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“Eco-Friendly” Fertilizers for a Green Lawn
As “eco-friendly” yard-care practices fast become the new norm, more and more homeowners are looking for options that keep their lawns looking good while minimizing the impact on the environment.
Two ways to do that are by switching to lawn fertilizers that are high in slow-release nitrogen and by switching to new no-phosphorus fertilizers.
Both are aimed at giving lawns only the nutrients they need as they need them, thereby reducing excesses that can run off the property and harm waterways.
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Nitrogen is a nutrient that turfgrass needs regularly. It’s primarily responsible for blade growth and that rich, green color that most people want.
Older lawn-fertilizer nitrogen sources such as urea and ammonium sulfate are water soluble, which makes them readily available to lawn roots. The good news is that they green-up lawns quickly and are cheap to produce, but they also can burn lawns when over-applied in warm weather, and cause surges in growth that lead to excess mowing and thatch buildup. They also need to be applied four or more times a year to keep a steady supply of nitrogen available. These water-soluble fertilizers make up the steps in some 4-step programs and are used by many lawn service companies.
Newer lawn fertilizers use slow- or controlled-release forms of nitrogen. Their breakdown is slowed by pelletizing or encapsulating the nitrogen in membranes or by reformulating the nitrogen so it breaks down at a lower and slower rate.
Although green-up is not as immediate with slow-release products and their cost is more, this approach sidesteps growth surges and virtually eliminates the possibility of burning the lawn.
Cutting the phosphorus
A newer environmental concern involves phosphorus, a second main nutrient that turfgrass needs for root and cell development. Up until recently, phosphorus was thought to be needed by lawns in regular amounts, and so lawn fertilizers typically included some in every bag.
Most home lawns already have adequate phosphorus; concerned?
However, environmental scientists recently found that excess phosphorus was a key cause of algae outbreaks that were clogging waterways. In yards, some phosphorus occurs naturally from the breakdown of plants, but some also comes from the phosphorus applied to lawns in bagged fertilizer.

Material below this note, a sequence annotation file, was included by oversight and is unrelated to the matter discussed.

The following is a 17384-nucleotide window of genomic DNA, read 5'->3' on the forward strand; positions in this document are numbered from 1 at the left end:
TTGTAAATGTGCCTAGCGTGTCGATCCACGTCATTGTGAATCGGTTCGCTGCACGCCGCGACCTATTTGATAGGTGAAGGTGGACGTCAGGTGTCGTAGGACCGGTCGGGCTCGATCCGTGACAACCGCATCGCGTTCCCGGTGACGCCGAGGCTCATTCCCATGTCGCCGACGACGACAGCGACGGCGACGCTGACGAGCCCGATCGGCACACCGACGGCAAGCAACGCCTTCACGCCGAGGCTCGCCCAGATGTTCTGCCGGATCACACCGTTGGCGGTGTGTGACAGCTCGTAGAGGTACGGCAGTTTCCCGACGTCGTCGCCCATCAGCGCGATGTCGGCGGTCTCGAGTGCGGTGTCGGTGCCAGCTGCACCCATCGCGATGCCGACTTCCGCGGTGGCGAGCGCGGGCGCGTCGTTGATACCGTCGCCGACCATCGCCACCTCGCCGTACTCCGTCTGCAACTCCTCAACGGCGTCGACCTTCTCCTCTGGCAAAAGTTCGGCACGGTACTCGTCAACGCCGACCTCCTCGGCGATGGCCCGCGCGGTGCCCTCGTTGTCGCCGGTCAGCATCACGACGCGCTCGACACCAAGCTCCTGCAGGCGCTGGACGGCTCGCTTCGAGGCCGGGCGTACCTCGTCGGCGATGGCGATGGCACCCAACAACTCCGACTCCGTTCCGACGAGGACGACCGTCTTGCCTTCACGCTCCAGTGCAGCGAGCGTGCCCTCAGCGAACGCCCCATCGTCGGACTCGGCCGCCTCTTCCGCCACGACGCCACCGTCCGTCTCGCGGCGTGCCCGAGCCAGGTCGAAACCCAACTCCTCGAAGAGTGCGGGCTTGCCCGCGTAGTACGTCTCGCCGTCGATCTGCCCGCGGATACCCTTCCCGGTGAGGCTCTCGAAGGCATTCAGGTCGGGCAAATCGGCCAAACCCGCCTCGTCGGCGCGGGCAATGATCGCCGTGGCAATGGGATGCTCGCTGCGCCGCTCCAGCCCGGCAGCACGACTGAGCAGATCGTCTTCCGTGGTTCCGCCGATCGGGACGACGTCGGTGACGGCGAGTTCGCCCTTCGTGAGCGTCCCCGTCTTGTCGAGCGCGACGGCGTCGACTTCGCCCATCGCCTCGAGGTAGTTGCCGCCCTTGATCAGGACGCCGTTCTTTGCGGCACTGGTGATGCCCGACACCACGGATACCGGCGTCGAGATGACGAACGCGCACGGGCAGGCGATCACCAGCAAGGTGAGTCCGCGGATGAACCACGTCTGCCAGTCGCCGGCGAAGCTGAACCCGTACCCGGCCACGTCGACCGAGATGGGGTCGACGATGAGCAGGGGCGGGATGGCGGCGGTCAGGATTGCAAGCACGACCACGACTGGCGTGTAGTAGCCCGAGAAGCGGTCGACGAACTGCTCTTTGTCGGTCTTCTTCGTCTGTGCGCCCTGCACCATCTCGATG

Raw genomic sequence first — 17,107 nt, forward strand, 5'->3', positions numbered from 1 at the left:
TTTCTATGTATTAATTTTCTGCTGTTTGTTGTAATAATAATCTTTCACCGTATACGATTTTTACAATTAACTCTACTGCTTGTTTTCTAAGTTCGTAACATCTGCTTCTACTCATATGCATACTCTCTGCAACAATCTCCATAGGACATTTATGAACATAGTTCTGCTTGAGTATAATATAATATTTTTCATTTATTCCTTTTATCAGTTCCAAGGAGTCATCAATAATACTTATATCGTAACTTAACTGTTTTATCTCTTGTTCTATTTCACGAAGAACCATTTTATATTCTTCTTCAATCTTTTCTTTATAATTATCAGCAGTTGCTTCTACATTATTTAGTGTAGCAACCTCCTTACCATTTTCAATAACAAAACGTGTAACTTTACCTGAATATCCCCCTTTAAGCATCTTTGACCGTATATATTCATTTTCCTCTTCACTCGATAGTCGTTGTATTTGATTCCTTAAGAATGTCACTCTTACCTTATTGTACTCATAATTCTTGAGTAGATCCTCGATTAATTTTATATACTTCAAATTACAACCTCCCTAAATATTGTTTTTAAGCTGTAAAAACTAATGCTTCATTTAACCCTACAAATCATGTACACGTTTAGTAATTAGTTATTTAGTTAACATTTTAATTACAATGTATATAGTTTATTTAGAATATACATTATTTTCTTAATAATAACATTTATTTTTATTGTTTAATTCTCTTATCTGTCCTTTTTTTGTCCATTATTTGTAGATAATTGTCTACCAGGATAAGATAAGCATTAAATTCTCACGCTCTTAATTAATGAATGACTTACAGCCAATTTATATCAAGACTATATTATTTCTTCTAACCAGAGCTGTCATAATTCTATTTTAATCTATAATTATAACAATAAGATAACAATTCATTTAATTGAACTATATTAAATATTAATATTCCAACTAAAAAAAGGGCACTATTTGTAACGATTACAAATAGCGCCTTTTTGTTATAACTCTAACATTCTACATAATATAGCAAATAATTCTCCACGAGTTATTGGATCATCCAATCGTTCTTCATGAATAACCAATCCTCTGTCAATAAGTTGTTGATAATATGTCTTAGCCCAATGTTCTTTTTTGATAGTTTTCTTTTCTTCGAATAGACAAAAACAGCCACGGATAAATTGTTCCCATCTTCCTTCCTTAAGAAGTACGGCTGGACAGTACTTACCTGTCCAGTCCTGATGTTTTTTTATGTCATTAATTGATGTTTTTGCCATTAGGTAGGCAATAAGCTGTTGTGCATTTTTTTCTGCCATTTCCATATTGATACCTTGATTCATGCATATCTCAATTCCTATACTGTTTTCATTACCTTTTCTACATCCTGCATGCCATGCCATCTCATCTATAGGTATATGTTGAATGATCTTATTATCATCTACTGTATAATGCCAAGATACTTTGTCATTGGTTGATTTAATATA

Soil tests found that most home lawns already have adequate amounts of phosphorus since a lawn’s need for phosphorus is lower than thought – due in part to the fact that phosphorus leaches so slowly through the soil.
The result is that fertilizers are now available that contain no phosphorus. Greenview’s Fairway Formula fertilizers include zero-phosphorus options for lawns that already have adequate phosphorus. Lawns seldom need additional phosphorus in fall, so fall applications are particular good times to consider zero-phosphorus products.
These products also are an option for homeowners in states and municipalities that have begun banning phosphorus-containing fertilizers unless a soil test indicates it’s needed.
When and how much?
No matter what you apply, one of the most eco-friendly things you can do is apply no more fertilizer than is needed, apply it correctly and apply it at the right time.
The best place to start is with a soil test. State Extension services and private labs offer kits that let you mail in soil samples for analysis. The reports give you an accurate reading of what you need and how much of it should be applied. Tests don’t have to be performed every year, but they are a good idea every three or four years.
Fertilizing excessively and at the wrong time may cause more harm than good
Remember, more is not better. Not only does extra fertilizer increase the chance of nutrient leaching, it can encourage excess top-growth, and make lawns more prone to some diseases, such as leaf spot and brown patch.
On the other hand, under doing it can lead to a thin lawn. When lawns thin, soil erosion increases. Erosion, in turn, actually increases the amount of nutrients leaving the property — even though you’re applying less.
The goal is to get it just right — enough to encourage optimal growth and a thick stand of grass, but not more than the lawn needs. Without periodic soil tests, you’re left to guess.
Soil tests also will tell you if you need to adjust the soil’s acidity level (its pH). That’s important not only for good grass growth, but pH affects how fast nutrients break down.
The best (and worst) time to apply fertilizer
The best time to apply fertilizer is before you are expecting rain. Otherwise, the fertilizer should be watered in soon after being applied. The idea is to drive the granules into the soil and to begin to dissolve them.
Some of the worst times to fertilize are:
The best time of the year to fertilize cool-season grasses is fall, when growth is slowing and grass blades are transferring sugars to the roots. Homeowners using fertilizers that are highest in slow-release nitrogen (30 percent or more), can grow a good lawn with two fertilizations per year (late spring and early fall). Those using fertilizers with 15 to 29 percent slow-release nitrogen should fertilize in three sessions (late spring, early fall and late fall), while those using mostly fast-release nitrogen (less than 15 percent slow-release) should fertilize four times (mid-spring, early summer, late summer and late fall).
Note: Greenview Fairway Formula Fertilizers are formulated to contain the majority of the nitrogen content in slow release nitrogen. Greenview's spring fertilizer contains 70% slow-release nitrogen, Greenview's fall fertilizer contains 40%. and Greenview's late fall (winterizer) fertilizer contains 90% slow-release nitrogen. The result is better for the grass plant and environment.
Other eco-friendly steps
Some other steps you can take to fertilize in an earth-friendly way: